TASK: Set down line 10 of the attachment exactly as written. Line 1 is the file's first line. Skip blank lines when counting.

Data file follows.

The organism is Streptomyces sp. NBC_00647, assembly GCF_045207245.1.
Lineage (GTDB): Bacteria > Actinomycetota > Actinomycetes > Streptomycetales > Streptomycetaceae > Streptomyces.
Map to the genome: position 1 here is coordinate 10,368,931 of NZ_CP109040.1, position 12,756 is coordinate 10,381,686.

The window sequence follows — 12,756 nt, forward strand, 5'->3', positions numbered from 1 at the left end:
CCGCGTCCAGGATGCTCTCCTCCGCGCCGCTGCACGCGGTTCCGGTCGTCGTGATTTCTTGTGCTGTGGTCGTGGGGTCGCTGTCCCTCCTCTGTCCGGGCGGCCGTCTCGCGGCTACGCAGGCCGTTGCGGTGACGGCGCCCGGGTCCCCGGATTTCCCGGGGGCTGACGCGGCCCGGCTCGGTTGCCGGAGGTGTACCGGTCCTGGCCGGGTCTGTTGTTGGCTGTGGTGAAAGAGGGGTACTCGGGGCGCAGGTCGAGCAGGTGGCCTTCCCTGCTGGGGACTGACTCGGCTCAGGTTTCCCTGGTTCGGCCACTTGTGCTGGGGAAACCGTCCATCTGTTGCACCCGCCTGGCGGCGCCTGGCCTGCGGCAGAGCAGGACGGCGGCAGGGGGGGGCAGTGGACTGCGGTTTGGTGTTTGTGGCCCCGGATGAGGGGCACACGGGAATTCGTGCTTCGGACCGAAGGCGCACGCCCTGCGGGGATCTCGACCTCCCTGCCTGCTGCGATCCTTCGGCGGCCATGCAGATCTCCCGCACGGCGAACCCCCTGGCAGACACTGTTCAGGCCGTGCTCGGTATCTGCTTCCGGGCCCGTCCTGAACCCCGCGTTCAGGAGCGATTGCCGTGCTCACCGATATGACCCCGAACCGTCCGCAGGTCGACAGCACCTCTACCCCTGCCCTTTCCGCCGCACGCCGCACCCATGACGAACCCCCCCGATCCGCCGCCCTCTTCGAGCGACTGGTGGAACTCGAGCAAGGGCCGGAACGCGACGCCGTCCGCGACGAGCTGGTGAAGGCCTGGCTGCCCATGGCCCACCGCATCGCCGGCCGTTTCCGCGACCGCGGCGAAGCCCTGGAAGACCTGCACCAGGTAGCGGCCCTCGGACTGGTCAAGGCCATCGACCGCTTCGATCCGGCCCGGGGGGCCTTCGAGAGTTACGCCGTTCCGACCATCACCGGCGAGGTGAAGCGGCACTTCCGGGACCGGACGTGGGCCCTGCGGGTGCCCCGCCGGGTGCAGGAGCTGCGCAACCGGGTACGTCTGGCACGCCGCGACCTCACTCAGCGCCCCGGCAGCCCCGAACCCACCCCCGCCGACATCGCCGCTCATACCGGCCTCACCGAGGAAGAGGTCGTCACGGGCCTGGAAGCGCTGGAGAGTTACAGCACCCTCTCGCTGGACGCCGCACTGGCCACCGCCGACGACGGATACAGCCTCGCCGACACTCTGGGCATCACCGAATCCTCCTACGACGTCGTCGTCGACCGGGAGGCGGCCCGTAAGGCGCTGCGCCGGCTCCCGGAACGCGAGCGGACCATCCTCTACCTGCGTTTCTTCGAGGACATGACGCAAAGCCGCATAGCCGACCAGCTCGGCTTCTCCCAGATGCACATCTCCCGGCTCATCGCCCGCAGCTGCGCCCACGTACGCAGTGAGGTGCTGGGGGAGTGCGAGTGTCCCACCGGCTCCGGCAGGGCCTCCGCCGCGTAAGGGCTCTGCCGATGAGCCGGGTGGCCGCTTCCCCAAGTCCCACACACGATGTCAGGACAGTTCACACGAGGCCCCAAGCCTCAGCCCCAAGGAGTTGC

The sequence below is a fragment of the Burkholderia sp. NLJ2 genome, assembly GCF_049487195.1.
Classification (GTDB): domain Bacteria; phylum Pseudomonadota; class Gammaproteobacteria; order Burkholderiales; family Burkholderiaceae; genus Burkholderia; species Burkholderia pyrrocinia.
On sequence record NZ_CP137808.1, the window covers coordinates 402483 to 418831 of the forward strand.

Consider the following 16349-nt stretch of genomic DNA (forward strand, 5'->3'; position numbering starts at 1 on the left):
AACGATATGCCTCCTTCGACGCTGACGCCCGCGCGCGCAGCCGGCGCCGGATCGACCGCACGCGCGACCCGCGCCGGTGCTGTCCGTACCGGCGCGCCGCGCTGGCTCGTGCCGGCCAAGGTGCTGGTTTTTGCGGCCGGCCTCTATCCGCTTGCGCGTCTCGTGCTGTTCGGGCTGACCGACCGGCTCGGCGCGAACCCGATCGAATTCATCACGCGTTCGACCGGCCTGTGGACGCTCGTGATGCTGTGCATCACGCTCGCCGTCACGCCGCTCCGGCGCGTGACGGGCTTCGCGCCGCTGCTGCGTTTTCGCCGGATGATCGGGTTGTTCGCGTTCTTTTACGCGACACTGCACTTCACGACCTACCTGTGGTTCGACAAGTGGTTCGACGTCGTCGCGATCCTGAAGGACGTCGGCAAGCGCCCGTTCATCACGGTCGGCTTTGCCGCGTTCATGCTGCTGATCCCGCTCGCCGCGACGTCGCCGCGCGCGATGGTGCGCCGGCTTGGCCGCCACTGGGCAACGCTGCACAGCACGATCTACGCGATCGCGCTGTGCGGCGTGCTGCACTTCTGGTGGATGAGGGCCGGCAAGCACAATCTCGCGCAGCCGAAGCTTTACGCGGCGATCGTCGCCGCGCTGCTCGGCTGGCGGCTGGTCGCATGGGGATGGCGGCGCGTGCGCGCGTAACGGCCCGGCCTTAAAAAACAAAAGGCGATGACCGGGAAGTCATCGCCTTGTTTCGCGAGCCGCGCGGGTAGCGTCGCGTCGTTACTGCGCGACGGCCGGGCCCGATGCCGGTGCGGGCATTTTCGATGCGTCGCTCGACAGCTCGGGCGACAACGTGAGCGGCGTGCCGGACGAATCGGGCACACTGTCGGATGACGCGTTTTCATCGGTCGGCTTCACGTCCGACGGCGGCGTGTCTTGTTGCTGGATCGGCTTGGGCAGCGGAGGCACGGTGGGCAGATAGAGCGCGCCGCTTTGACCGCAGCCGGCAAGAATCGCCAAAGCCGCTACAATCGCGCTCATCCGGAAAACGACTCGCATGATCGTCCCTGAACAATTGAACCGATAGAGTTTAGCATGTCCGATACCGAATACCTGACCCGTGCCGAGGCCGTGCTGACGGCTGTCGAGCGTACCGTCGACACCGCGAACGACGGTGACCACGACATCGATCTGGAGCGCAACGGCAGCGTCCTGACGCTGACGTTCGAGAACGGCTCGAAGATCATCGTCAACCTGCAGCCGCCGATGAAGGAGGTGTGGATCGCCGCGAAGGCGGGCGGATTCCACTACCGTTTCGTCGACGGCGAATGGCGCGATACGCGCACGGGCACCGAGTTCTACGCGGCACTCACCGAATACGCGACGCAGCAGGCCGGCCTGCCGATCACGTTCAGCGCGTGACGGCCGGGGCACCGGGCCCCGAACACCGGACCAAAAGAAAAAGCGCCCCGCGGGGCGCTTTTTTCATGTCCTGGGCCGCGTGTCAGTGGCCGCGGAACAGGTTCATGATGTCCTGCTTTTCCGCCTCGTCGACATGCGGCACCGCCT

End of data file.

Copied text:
AACGATATGCCTCCTTCGACGCTGACGCCCGCGCGCGCAGCCGGCGCCGGATCGACCGCACGCGCGACCCGCGCCGGTGCTGTCCGTACCGGCGCGCCGCGCTGGCTCGTGCCGGCCAAGGTGCTGGTTTTTGCGGCCGGCCTCTATCCGCTTGCGCGTCTCGTGCTGTTCGGGCTGACCGACCGGCTCGGCGCGAACCCGATCGAATTCATCACGCGTTCGACCGGCCTGTGGACGCTCGTGATGCTGTGCATCACGCTCGCCGTCACGCCGCTCCGGCGCGTGACGGGCTTCGCGCCGCTGCTGCGTTTTCGCCGGATGATCGGGTTGTTCGCGTTCTTTTACGCGACACTGCACTTCACGACCTACCTGTGGTTCGACAAGTGGTTCGACGTCGTCGCGATCCTGAAGGACGTCGGCAAGCGCCCGTTCATCACGGTCGGCTTTGCCGCGTTCATGCTGCTGATCCCGCTCGCCGCGACGTCGCCGCGCGCGATGGTGCGCCGGCTTGGCCGCCACTGGGCAACGCTGCACAGCACGATCTACGCGATCGCGCTGTGCGGCGTGCTGCACTTCTGGTGGATGAGGGCCGGCAAGCACAATCTCGCGCAGCCGAAGCTTTACGCGGCGATCGTCGCCGCGCTGCTCGGCTGGCGGCTGGTCGCATGGGGATGGCGGCGCGTGCGCGCGTAACGGCCCGGCCTTAAAAAACAAAAGGCGATGACCGGGAAGTCATCGCCTTGTTTCGCGAGCCGCGCGGGTAGCGTCGCGTCGTTACTGCGCGACGGCCGGGCCCGATGCCGGTGCGGGCATTTTCGATGCGTCGCTCGACAGCTCGGGCGACAACGTGAGCGGCGTGCCGGACGAATCGGGCACACTGTCGGATGACGCGTTTTCATCGGTCGGCTTCACGTCCGACGGCGGCGTGTCTTGTTGCTGGATCGGCTTGGGCAGCGGAGGCACGGTGGGCAGATAGAGCGCGCCGCTTTGACCGCAGCCGGCAAGAATCGCCAAAGCCGCTACAATCGCGCTCATCCGGAAAACGACTCGCATGATCGTCCCTGAACAATTGAACCGATAGAGTTTAGCATGTCCGATACCGAATACCTGACCCGTGCCGAGGCCGTGCTGACGGCTGTCGAGCGTACCGTCGACACCGCGAACGACGGTGACCACGACATCGATCTGGAGCGCAACGGCAGCGTCCTGACGCTGACGTTCGAGAACGGCTCGAAGATCATCGTCAACCTGCAGCCGCCGATGAAGGAGGTGTGGATCGCCGCGAAGGCGGGCGGATTCCACTACCGTTTCGTCGACGGCGAATGGCGCGATACGCGCACGGGCACCGAGTTCTACGCGGCACTCACCGAATACGCGACGCAGCAGGCCGGCCTGCCGATCACGTTCAGCGCGTGACGGCCGGGGCACCGGGCCCCGAACACCGGACCAAAAGAAAAAGCGCCCCGCGGGGCGCTTTTTTCATGTCCTGGGCCGCGTGTCAGTGGCCGCGGAACAGGTTCATGATGTCCTGCTTTTCCGCCTCGTCGACATGCGGCACCGCCT